Groundswell (book)

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Groundswell: Winning in a world transformed by social technologies
Author Charlene Li and Josh Bernoff
Country United States
Language English
Subject Social Technology
Genre Non-fiction
Publisher Harvard Business Press
Publication date
2008
Pages 286
ISBN 978-1-4221-2500-7
OCLC 172980082
303.48/33 22
LC Class HC79.I55 .L48 2008

Groundswell is a book by Forrester Research executives Charlene Li and Josh Bernoff that focuses on how companies can take advantage of emerging social technologies. It was published in 2008 by Harvard Business Press. A revised edition was published in 2011.

The book attempts to explain a shift in the relationship between customers and companies, in which companies are no longer able to control customers' attitudes through market research, customer service, and advertising. Instead, customers are controlling the conversation by using new media to communicate about products and companies.

Synopsis[edit]

The groundswell is characterized by several tactics that guide companies into using social technologies strategically and effectively.

  1. Listening: Businesses should listen to their customers to understand what the market is looking for in their products. In order to do this, a company needs to find out if their customers are using social technologies and how they are using them.[1]
  2. Talking: Instead of advertising to customers, marketing departments should find creative ways to connect with users about their experience with a product and their feelings about the brand. One common method is participation in social networks.[2]
  3. Energizing: Enthusiastic customers are part of the groundswell, and companies can recognize and appreciate these customers by creating online communities and social platforms where they can connect with the brand and provide reviews.
  4. Supporting: Businesses can harness the support of their own employees by creating internal social applications for them to connect with the brand, also known as enterprise social software.

Groundswell in action[edit]

Examples[edit]

Some companies distinguish their product through the use of social technologies. Tom Dickson successfully marketed his Blendtec line of blenders through the viral marketing campaign Will It Blend? The groundswell spread marketing messages through Digg and YouTube with a small budget and little marketing experience.

Other companies have been able to listen to and talk with the groundswell by building their own online communities. Procter & Gamble created beinggirl.com to introduce girls to P&G feminine care products. The community approach worked because the company could reach girls with information that might seem embarrassing or sensitive in a traditional marketing campaign.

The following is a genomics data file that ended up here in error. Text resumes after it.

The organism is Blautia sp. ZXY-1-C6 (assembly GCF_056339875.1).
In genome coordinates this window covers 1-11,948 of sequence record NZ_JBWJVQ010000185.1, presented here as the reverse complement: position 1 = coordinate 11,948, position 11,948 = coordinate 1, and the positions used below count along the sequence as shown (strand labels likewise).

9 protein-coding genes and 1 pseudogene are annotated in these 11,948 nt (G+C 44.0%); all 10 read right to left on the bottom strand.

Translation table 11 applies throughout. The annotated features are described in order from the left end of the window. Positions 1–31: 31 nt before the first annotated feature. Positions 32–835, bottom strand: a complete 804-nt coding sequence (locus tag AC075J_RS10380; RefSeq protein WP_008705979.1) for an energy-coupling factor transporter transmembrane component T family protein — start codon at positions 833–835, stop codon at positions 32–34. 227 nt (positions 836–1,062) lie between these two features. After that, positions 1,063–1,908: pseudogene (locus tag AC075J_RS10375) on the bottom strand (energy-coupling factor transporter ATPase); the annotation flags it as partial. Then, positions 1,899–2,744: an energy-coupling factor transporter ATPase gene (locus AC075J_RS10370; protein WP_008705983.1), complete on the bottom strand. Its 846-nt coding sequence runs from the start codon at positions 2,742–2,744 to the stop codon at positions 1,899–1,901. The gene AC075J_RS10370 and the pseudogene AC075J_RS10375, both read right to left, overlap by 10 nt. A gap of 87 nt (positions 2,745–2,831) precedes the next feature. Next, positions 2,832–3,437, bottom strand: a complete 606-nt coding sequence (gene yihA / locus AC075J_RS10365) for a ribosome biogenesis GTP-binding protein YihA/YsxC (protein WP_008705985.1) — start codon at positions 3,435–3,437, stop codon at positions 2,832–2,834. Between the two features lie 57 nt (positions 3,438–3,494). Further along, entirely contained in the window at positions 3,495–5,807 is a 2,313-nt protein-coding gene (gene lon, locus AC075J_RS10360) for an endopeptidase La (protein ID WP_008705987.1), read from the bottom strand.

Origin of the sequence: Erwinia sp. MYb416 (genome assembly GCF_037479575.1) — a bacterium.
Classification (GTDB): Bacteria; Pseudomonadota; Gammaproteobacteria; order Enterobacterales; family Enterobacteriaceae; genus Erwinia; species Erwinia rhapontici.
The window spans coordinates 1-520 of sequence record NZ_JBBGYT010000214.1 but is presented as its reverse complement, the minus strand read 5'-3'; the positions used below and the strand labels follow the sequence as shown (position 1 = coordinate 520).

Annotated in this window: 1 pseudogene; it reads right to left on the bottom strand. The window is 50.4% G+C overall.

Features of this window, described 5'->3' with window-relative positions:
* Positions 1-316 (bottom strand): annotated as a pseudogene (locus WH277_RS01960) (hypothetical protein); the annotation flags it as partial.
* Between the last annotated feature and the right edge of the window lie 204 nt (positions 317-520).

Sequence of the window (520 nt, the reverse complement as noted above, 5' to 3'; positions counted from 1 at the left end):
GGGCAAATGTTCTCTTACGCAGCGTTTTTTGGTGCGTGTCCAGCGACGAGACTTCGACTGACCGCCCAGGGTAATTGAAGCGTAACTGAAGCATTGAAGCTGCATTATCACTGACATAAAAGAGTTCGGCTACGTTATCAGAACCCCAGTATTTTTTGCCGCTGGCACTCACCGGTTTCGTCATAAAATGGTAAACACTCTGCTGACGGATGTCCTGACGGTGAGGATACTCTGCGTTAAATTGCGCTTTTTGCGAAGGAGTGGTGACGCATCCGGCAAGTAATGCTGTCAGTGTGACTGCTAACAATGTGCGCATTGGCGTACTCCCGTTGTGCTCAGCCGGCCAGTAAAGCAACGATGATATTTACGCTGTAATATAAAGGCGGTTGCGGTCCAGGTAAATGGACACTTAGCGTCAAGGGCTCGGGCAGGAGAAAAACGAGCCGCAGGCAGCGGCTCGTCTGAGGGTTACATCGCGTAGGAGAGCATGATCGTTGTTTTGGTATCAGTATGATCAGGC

Risks[edit]

Features of particular industries or companies can make direct customer engagement more difficult. For instance, some companies must work within industry regulations, national or multinational corporations must balance corporate and local engagement, and other companies must find ways to engage with customers on time-sensitive issues.[3]

Reception[edit]

Groundswell was well received in the business and marketing fields. Kevin Allison of the Financial Times praises Groundswell for its focus on Web analytics:

[Groundswell] is not so much a manifesto or a dissection of online culture as it is a how-to manual for executives and mid-level managers trying to navigate this fast-changing and often confusing environment.[4]

The book was recognized by the following organizations and publications:

  • Awarded the American Marketing Association Foundation’s prestigious Berry-AMA Book Prize for best marketing book of 2009.[5]
  • Named by Amazon as one of the Top 10 Business & Investing Books of 2008[6]
  • Named by CIO Insight as one of the Top 10 Business-Tech Books of 2008[7] and one of 10 Insightful Web 2.0 Books[8]
  • Named by Fortune Magazine as one of the 3 best Web books of 2008[9]
  • Named by Advertising Age as number 3 of 10 Books You Should Have Read[10]
  • Named by BusinessWeek as one of the Best Innovation & Design Books of 2008[11]
  • Named by strategy+business as one of the Best Business Books 2008[12] and “Top Shelf” in Marketing[13]

See also[edit]

References[edit]

  1. ^ Klaassen, Abbey (July 3, 2008). "'Groundswell' Gains a Following". AdAge. Retrieved March 28, 2012. 
  2. ^ Arthur, Lisa (November 11, 2011). "Are Companies Giving Up on Social Media?". Forbes. Retrieved March 31, 2012. 
  3. ^ Kim, Peter (June 2, 2011). "The Groundswell Rises Again". SocialMediaToday. Retrieved March 26, 2012. 
  4. ^ Allison, Kevin (May 21, 2008). "Book Review - Groundswell: winning in a world transformed by social technologies". ft.com. Retrieved March 27, 2012. (registration required)
  5. ^ "Berry/AMA Book Prize Winner" (Press release). American Marketing Association. October 15, 2009. Retrieved March 25, 2012. 
  6. ^ "Best Books of 2008: Business and Investing". 2008. Retrieved March 25, 2012. 
  7. ^ CIOInsight (January 16, 2009). "Top 10 Business-Tech Books of 2008". Retrieved March 25, 2012. 
  8. ^ Cone, Edward (November 10, 2008). "10 Insightful Web 2.0 Books". CIOInsight. Retrieved March 25, 2012. 
  9. ^ Hempel, Jessi (December 26, 2008). "3 best Web books of 2008". CNNMoney. Retrieved March 25, 2012. 
  10. ^ Kinsey, Matt (December 15, 2008). "Books You Should Have Read". Advertising Age. Retrieved March 25, 2012. 
  11. ^ Jana, Reena; Matt Vella (December 15, 2008). "Books You Should Have Read". Bloomberg Businessweek. Retrieved March 25, 2012. 
  12. ^ "Best Business Books 2008: s+b’s Top Shelf". strategy+business. November 25, 2008. Retrieved March 25, 2012. (registration required)
  13. ^ Taylor, Catherine (November 25, 2008). "Best Business Books 2008: Marketing". strategy+business. Retrieved March 25, 2012. (registration required)

External links[edit]